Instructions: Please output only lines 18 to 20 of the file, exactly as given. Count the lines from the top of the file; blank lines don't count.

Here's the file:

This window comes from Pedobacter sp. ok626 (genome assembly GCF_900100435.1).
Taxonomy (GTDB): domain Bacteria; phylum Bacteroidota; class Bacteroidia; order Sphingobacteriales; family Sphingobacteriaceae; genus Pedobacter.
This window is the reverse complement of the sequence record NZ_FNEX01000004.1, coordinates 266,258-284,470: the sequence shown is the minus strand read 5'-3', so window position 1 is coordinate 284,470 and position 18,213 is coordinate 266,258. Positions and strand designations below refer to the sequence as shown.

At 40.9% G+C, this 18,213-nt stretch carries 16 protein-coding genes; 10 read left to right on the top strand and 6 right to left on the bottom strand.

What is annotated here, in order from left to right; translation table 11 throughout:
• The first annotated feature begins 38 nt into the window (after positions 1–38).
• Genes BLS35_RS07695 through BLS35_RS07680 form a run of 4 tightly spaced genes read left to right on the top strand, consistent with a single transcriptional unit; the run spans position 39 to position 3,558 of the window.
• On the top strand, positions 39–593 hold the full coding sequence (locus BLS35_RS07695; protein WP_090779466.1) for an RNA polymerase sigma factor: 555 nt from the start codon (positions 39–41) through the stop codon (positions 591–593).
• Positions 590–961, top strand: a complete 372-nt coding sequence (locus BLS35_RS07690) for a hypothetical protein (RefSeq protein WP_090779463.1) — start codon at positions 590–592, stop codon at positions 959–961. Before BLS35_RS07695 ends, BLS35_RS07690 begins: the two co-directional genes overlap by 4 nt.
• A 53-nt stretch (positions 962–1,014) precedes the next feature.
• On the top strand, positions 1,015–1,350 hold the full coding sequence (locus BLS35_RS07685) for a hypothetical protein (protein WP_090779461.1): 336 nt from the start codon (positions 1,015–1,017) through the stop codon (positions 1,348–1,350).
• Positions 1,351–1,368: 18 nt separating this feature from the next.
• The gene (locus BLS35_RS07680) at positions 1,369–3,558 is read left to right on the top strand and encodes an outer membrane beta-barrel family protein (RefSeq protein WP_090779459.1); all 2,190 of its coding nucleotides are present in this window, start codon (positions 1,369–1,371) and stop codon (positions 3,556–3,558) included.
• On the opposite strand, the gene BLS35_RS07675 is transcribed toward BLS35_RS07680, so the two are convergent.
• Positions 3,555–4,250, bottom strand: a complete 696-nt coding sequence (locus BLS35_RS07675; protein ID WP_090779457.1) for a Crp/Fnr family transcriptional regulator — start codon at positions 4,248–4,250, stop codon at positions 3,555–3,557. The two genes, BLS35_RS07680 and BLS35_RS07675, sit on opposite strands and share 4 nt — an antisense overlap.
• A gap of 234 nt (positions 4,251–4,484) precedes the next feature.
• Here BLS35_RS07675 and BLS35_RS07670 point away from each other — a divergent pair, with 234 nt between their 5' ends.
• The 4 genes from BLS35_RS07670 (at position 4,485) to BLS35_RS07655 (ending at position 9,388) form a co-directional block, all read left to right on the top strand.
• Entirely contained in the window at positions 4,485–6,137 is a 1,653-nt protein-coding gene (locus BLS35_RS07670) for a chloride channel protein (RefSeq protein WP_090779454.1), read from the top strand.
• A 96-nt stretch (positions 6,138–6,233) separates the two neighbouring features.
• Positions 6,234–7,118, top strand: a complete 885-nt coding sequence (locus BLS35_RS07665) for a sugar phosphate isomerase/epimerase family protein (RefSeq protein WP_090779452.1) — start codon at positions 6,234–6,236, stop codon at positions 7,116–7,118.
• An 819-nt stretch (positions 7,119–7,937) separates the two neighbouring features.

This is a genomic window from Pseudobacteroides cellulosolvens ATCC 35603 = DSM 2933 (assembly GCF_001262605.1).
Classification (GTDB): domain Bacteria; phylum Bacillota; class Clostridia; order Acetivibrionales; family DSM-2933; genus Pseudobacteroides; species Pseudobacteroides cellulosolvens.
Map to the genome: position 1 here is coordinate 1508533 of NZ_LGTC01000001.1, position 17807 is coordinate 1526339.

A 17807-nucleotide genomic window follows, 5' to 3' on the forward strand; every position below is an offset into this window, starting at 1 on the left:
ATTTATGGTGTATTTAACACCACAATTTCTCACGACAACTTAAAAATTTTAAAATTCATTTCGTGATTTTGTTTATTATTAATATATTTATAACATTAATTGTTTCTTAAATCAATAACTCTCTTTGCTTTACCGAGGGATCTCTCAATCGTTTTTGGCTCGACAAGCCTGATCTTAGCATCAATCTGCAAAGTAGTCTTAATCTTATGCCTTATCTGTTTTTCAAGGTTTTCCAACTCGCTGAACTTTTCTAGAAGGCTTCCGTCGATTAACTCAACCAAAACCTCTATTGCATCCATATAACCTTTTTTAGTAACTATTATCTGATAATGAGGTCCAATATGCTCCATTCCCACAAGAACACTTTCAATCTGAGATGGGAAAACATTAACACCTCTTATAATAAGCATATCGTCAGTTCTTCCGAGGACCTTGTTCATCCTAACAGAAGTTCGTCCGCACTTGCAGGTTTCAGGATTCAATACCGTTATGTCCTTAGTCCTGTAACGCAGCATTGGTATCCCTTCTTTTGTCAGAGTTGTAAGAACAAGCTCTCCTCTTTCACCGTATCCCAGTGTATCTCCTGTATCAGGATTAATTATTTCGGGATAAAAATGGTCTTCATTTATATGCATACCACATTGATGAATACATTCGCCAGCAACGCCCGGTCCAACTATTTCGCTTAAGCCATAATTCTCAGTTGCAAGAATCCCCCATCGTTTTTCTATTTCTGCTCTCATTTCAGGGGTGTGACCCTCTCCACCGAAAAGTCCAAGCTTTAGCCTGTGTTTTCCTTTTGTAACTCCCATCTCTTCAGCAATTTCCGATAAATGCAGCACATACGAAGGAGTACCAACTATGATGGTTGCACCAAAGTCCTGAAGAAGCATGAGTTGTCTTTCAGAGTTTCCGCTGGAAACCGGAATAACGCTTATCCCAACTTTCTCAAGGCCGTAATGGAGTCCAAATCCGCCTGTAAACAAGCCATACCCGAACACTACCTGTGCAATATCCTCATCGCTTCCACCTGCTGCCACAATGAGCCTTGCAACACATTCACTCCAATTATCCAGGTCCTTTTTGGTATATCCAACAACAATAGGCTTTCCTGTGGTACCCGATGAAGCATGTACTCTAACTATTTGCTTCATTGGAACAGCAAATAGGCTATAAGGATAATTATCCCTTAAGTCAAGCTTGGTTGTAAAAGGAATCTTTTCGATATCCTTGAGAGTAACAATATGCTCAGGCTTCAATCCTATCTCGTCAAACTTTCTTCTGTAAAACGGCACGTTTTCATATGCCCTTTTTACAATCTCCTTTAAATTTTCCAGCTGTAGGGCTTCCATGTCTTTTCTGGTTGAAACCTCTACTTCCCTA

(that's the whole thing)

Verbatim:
• The 4 genes from BLS35_RS07670 (at position 4,485) to BLS35_RS07655 (ending at position 9,388) form a co-directional block, all read left to right on the top strand.
• Entirely contained in the window at positions 4,485–6,137 is a 1,653-nt protein-coding gene (locus BLS35_RS07670) for a chloride channel protein (RefSeq protein WP_090779454.1), read from the top strand.
• A 96-nt stretch (positions 6,138–6,233) separates the two neighbouring features.